Our department is renowned for the breadth and quality of its research. Our faculty include two Nobel Prize winners, three National Academy of Science members and twelve University Distinguished Professors. There are presently nine endowed chairs in the department. Numerous faculty awards include Guggenheim, Humboldt, Sloan Fellowships, and a variety of teaching and research awards. The George P. and Cynthia Wood Mitchell Institute for Fundamental Physics and Astronomy is housed in a facility adjacent to the new Mitchell Physics Building, and its endowment supports fundamental research in high energy physics, cosmology and astronomy. The Institute for Quantum Science and Engineering (IQSE) addresses problems in quantum science from the most fundamental level to applications in optics, nano materials and bio sciences. The adjacent Cyclotron Institute houses much of the nuclear science activities on campus and has undergone a recent accelerator upgrade and building expansion.
Graduate degree options in our department include Physics, Applied Physics, and Astronomy degrees, addressing a wide range of interests and career options. What can you do with a degree in Physics and Astronomy?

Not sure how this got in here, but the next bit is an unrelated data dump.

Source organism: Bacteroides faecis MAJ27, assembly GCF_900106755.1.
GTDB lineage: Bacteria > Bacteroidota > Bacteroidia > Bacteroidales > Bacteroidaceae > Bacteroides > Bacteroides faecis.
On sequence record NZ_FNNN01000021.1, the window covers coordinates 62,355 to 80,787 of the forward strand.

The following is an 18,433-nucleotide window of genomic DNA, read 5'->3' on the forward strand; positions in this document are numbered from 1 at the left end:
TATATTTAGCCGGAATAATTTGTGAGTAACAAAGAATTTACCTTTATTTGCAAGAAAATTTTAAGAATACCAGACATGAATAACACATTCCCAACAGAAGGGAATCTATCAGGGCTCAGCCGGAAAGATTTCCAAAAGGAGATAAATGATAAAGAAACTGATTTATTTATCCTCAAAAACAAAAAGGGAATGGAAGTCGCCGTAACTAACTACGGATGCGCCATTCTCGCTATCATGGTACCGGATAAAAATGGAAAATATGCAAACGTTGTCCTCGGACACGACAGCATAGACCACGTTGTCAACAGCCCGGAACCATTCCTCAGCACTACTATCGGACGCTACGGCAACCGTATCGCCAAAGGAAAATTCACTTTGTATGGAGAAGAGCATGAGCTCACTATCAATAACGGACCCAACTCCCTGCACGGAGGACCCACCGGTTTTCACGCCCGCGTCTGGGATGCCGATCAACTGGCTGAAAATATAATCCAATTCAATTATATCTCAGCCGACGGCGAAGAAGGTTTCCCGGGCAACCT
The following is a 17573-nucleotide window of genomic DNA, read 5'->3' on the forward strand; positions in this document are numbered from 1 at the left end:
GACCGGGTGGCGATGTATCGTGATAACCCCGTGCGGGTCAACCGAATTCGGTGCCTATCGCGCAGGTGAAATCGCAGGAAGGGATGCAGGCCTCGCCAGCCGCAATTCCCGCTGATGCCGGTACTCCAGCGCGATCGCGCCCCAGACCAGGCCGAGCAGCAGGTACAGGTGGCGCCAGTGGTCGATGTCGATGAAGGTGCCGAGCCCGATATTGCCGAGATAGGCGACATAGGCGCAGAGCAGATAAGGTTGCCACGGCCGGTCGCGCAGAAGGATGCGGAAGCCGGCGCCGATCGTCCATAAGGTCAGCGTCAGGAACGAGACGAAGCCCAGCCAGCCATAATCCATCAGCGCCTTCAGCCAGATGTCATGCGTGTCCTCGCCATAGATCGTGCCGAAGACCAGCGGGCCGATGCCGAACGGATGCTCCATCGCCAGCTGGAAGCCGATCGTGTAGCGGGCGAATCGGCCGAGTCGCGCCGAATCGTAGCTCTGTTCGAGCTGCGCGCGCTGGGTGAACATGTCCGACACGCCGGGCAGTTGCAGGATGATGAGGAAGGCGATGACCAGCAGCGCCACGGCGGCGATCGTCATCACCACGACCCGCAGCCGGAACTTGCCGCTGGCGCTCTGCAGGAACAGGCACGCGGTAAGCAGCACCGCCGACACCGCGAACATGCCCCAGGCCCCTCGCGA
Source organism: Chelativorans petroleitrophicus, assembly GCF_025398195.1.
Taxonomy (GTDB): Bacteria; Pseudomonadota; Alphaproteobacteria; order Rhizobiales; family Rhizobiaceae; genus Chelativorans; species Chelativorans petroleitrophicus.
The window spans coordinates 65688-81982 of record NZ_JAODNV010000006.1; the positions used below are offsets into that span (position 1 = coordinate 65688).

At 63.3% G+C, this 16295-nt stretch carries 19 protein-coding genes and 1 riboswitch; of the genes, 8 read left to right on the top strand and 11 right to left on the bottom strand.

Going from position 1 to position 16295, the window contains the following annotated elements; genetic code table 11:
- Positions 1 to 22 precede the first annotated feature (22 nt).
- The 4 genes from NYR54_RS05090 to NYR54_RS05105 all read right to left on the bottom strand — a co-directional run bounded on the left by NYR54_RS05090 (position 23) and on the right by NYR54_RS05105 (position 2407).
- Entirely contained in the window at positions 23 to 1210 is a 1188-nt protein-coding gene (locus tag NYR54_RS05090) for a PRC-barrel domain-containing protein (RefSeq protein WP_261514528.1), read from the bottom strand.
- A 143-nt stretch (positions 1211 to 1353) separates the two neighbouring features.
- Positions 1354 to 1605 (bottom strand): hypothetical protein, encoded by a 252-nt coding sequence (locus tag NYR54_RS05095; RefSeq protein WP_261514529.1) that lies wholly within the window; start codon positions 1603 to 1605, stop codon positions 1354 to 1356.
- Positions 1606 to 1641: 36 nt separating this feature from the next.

Graduate students in Physics and Astronomy participate in cutting edge research, with many going on to careers in fundamental research in National Laboratories or in Universities. Many graduates also choose to focus on teaching physics or astronomy. However our graduate programs also include research tracks that are strongly interdisciplinary, and ranging from fundamental to applied, with many of our graduates highly sought after by semiconductor, medical, and other industries. Training for physics degrees also includes important skills that will open jobs in fields such as quantitative finance and other areas of big data and information technology, oil/gas exploration and analysis, defense, and related industries.